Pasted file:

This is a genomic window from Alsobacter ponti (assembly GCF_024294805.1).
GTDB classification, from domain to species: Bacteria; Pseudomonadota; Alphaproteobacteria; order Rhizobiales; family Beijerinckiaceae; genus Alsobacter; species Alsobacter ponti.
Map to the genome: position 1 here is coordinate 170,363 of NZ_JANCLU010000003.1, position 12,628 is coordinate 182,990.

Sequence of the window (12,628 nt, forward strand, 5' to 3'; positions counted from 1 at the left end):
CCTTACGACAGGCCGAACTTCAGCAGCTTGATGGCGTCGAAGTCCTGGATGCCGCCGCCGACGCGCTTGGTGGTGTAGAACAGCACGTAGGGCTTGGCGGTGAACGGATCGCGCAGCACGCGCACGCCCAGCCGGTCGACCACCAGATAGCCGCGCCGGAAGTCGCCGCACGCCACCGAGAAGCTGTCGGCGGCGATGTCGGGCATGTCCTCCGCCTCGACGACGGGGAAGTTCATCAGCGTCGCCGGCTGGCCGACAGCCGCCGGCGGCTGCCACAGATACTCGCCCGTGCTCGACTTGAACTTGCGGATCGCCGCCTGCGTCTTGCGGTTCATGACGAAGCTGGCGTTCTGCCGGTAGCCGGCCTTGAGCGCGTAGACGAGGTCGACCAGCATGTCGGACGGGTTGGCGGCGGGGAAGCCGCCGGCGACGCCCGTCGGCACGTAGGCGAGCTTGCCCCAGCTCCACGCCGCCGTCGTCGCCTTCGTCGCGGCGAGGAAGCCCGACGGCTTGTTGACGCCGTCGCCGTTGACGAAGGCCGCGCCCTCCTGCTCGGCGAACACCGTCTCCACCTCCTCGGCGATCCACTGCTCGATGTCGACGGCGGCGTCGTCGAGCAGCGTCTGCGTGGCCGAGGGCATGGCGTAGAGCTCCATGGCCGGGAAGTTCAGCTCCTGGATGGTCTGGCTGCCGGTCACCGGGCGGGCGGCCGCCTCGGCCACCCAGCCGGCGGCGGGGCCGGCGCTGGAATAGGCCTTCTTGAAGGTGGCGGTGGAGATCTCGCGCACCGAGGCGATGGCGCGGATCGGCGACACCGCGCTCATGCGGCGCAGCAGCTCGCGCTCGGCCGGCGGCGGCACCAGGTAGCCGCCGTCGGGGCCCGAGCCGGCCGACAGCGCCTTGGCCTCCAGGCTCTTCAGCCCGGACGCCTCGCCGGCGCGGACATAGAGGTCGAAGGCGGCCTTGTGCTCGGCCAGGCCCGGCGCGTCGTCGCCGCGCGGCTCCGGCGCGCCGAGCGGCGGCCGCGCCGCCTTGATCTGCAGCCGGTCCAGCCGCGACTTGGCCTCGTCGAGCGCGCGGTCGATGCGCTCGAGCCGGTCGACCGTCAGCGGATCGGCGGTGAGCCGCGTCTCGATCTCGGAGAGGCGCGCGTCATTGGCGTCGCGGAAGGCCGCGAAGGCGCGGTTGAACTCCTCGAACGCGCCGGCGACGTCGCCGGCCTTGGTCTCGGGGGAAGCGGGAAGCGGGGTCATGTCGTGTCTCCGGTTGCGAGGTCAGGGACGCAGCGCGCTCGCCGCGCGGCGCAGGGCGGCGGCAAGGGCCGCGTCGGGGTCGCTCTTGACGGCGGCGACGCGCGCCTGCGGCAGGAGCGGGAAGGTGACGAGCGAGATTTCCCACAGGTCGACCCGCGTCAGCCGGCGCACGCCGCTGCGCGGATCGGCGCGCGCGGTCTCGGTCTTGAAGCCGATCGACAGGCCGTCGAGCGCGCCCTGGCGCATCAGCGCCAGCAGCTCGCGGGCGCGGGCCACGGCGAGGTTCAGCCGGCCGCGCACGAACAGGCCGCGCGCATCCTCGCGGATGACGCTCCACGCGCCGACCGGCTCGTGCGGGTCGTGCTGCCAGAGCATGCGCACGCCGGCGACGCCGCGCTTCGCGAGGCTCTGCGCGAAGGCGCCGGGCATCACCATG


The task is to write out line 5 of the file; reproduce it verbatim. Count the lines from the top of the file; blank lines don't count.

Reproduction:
CCTTACGACAGGCCGAACTTCAGCAGCTTGATGGCGTCGAAGTCCTGGATGCCGCCGCCGACGCGCTTGGTGGTGTAGAACAGCACGTAGGGCTTGGCGGTGAACGGATCGCGCAGCACGCGCACGCCCAGCCGGTCGACCACCAGATAGCCGCGCCGGAAGTCGCCGCACGCCACCGAGAAGCTGTCGGCGGCGATGTCGGGCATGTCCTCCGCCTCGACGACGGGGAAGTTCATCAGCGTCGCCGGCTGGCCGACAGCCGCCGGCGGCTGCCACAGATACTCGCCCGTGCTCGACTTGAACTTGCGGATCGCCGCCTGCGTCTTGCGGTTCATGACGAAGCTGGCGTTCTGCCGGTAGCCGGCCTTGAGCGCGTAGACGAGGTCGACCAGCATGTCGGACGGGTTGGCGGCGGGGAAGCCGCCGGCGACGCCCGTCGGCACGTAGGCGAGCTTGCCCCAGCTCCACGCCGCCGTCGTCGCCTTCGTCGCGGCGAGGAAGCCCGACGGCTTGTTGACGCCGTCGCCGTTGACGAAGGCCGCGCCCTCCTGCTCGGCGAACACCGTCTCCACCTCCTCGGCGATCCACTGCTCGATGTCGACGGCGGCGTCGTCGAGCAGCGTCTGCGTGGCCGAGGGCATGGCGTAGAGCTCCATGGCCGGGAAGTTCAGCTCCTGGATGGTCTGGCTGCCGGTCACCGGGCGGGCGGCCGCCTCGGCCACCCAGCCGGCGGCGGGGCCGGCGCTGGAATAGGCCTTCTTGAAGGTGGCGGTGGAGATCTCGCGCACCGAGGCGATGGCGCGGATCGGCGACACCGCGCTCATGCGGCGCAGCAGCTCGCGCTCGGCCGGCGGCGGCACCAGGTAGCCGCCGTCGGGGCCCGAGCCGGCCGACAGCGCCTTGGCCTCCAGGCTCTTCAGCCCGGACGCCTCGCCGGCGCGGACATAGAGGTCGAAGGCGGCCTTGTGCTCGGCCAGGCCCGGCGCGTCGTCGCCGCGCGGCTCCGGCGCGCCGAGCGGCGGCCGCGCCGCCTTGATCTGCAGCCGGTCCAGCCGCGACTTGGCCTCGTCGAGCGCGCGGTCGATGCGCTCGAGCCGGTCGACCGTCAGCGGATCGGCGGTGAGCCGCGTCTCGATCTCGGAGAGGCGCGCGTCATTGGCGTCGCGGAAGGCCGCGAAGGCGCGGTTGAACTCCTCGAACGCGCCGGCGACGTCGCCGGCCTTGGTCTCGGGGGAAGCGGGAAGCGGGGTCATGTCGTGTCTCCGGTTGCGAGGTCAGGGACGCAGCGCGCTCGCCGCGCGGCGCAGGGCGGCGGCAAGGGCCGCGTCGGGGTCGCTCTTGACGGCGGCGACGCGCGCCTGCGGCAGGAGCGGGAAGGTGACGAGCGAGATTTCCCACAGGTCGACCCGCGTCAGCCGGCGCACGCCGCTGCGCGGATCGGCGCGCGCGGTCTCGGTCTTGAAGCCGATCGACAGGCCGTCGAGCGCGCCCTGGCGCATCAGCGCCAGCAGCTCGCGGGCGCGGGCCACGGCGAGGTTCAGCCGGCCGCGCACGAACAGGCCGCGCGCATCCTCGCGGATGACGCTCCACGCGCCGACCGGCTCGTGCGGGTCGTGCTGCCAGAGCATGCGCACGCCGGCGACGCCGCGCTTCGCGAGGCTCTGCGCGAAGGCGCCGGGCATCACCATG